Jeddah: Mick Schumacher suffered a horrendous high speed crash in qualifying for the Saudi Arabian Grand Prix on Saturday as Lewis Hamilton failed to make it out of the opening Q1 session for the first time in five years.
Schumacher in his second season in Formula One bounced off the Jeddah street circuit barrier after losing control of his Haas car when clipping a kerb.
Medics were on the scene quickly, lifting him out of his stricken car into an ambulance.
"We've heard that Mick is conscious, out of the car and currently on his way to the medical centre," his team posted on Twitter.
Two wheels were torn away from the car in the impact during the Q2 session.
The 23-year-old son of German F1 legend Michael Schumacher was reported to have been able to remove his own gloves as he departed in an ambulance.
Haas later added that Schumacher appeared "physically fine" and had spoken to his mother.
The session was red-flagged after the estimated 240 kph accident in which the rear of the Haas car was split asunder from the main monocoque and body.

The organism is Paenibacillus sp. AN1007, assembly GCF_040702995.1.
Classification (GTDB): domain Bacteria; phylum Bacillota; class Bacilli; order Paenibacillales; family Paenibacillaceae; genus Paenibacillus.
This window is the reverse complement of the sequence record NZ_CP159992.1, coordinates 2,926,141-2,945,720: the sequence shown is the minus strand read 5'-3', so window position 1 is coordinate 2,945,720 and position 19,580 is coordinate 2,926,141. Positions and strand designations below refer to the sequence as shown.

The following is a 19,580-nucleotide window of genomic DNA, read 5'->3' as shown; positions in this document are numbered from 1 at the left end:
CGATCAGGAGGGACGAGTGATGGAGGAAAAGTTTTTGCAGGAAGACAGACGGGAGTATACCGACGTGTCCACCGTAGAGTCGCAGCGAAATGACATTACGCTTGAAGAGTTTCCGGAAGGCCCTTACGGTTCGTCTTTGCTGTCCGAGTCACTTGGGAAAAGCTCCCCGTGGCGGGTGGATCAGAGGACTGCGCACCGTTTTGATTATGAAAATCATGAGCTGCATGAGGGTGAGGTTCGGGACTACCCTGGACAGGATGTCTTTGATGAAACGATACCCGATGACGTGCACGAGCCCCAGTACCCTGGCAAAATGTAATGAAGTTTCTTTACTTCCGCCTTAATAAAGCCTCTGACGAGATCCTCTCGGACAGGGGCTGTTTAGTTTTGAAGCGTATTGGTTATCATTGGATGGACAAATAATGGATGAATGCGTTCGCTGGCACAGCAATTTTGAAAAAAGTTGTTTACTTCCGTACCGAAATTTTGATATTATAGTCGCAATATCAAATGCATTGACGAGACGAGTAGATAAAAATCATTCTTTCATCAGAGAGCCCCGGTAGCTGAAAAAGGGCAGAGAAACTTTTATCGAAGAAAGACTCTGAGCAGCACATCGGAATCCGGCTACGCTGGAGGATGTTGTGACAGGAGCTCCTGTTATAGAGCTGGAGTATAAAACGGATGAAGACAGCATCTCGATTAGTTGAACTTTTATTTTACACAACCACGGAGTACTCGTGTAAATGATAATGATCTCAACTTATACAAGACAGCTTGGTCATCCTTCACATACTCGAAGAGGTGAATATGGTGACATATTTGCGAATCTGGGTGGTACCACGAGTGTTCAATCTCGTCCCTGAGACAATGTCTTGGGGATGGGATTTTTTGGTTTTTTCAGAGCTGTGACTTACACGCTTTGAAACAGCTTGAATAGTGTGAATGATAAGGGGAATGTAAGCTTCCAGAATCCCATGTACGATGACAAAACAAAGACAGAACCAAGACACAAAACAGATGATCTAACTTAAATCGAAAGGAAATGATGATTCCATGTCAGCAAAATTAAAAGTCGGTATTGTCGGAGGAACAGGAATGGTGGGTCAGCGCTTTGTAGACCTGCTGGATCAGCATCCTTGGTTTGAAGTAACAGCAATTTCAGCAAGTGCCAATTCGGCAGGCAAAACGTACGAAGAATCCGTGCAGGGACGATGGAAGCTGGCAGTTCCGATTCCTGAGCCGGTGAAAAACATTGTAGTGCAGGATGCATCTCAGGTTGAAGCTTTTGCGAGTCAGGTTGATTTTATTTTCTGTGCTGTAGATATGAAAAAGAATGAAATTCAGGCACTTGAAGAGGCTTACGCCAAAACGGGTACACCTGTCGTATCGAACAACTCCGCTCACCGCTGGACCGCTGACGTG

It was the second red flag in the session following an earlier high-speed collision by Williams' Nicholas Latifi in Q1. The Canadian escaped unhurt.
The crash came towards the end of a Q2 sThe crash came towards the end of a Q2 session which in a major shock did not feature Hamilton who was knocked out of the first qualifying session for the first time since 2017.
Mercedes' seven-time world champion has 103 poles to his name, but in a major upset will start Sunday's race from towards the rear of the grid.
As Q1 drew to a close Hamilton was languishing in 16th with only the top 15 progressing, but failed to make it out of the drop zone with his last flying lap.
He was knocked out of Q1 in Brazil five years ago after a crash but the last time he failed to progress to Q2 on pace alone was at the British Grand Prix in 2009.
Hamilton had struggled throughout practice in his 'bouncing' new Mercedes, but new team-mate George Russell appeared to overcome that challenge as he progressed with the fourth-best time.
"I struggled with the balance of the car, not where I want to be," Hamilton told Sky Sports.
"Unfortunately just went the wrong way with the set up."
Ferrari's Charles Leclerc led the times in to Q2 as he maintained his early season form after winning in Bahrain last weekend.